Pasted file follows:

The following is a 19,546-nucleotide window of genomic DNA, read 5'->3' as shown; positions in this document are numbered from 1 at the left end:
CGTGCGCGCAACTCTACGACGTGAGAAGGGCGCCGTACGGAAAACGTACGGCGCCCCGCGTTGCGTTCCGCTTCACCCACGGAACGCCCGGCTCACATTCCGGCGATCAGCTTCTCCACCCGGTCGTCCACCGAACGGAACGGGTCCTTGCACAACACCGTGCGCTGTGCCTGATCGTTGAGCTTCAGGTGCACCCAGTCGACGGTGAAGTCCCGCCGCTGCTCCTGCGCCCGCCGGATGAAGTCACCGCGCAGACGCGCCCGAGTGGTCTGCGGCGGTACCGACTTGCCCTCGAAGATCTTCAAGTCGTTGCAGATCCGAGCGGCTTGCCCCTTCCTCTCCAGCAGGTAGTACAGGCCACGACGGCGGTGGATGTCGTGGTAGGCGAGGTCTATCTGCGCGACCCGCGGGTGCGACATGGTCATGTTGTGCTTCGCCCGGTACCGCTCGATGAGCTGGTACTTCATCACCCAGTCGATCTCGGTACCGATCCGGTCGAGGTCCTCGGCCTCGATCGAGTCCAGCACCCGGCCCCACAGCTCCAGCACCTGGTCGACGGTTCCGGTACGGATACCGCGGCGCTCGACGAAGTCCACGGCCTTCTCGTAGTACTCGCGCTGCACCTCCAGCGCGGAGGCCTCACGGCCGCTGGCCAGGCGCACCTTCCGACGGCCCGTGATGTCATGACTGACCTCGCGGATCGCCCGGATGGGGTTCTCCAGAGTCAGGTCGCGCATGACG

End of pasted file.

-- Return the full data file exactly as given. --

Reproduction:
The following is a 19,546-nucleotide window of genomic DNA, read 5'->3' as shown; positions in this document are numbered from 1 at the left end:
CGTGCGCGCAACTCTACGACGTGAGAAGGGCGCCGTACGGAAAACGTACGGCGCCCCGCGTTGCGTTCCGCTTCACCCACGGAACGCCCGGCTCACATTCCGGCGATCAGCTTCTCCACCCGGTCGTCCACCGAACGGAACGGGTCCTTGCACAACACCGTGCGCTGTGCCTGATCGTTGAGCTTCAGGTGCACCCAGTCGACGGTGAAGTCCCGCCGCTGCTCCTGCGCCCGCCGGATGAAGTCACCGCGCAGACGCGCCCGAGTGGTCTGCGGCGGTACCGACTTGCCCTCGAAGATCTTCAAGTCGTTGCAGATCCGAGCGGCTTGCCCCTTCCTCTCCAGCAGGTAGTACAGGCCACGACGGCGGTGGATGTCGTGGTAGGCGAGGTCTATCTGCGCGACCCGCGGGTGCGACATGGTCATGTTGTGCTTCGCCCGGTACCGCTCGATGAGCTGGTACTTCATCACCCAGTCGATCTCGGTACCGATCCGGTCGAGGTCCTCGGCCTCGATCGAGTCCAGCACCCGGCCCCACAGCTCCAGCACCTGGTCGACGGTTCCGGTACGGATACCGCGGCGCTCGACGAAGTCCACGGCCTTCTCGTAGTACTCGCGCTGCACCTCCAGCGCGGAGGCCTCACGGCCGCTGGCCAGGCGCACCTTCCGACGGCCCGTGATGTCATGACTGACCTCGCGGATCGCCCGGATGGGGTTCTCCAGAGTCAGGTCGCGCATGACG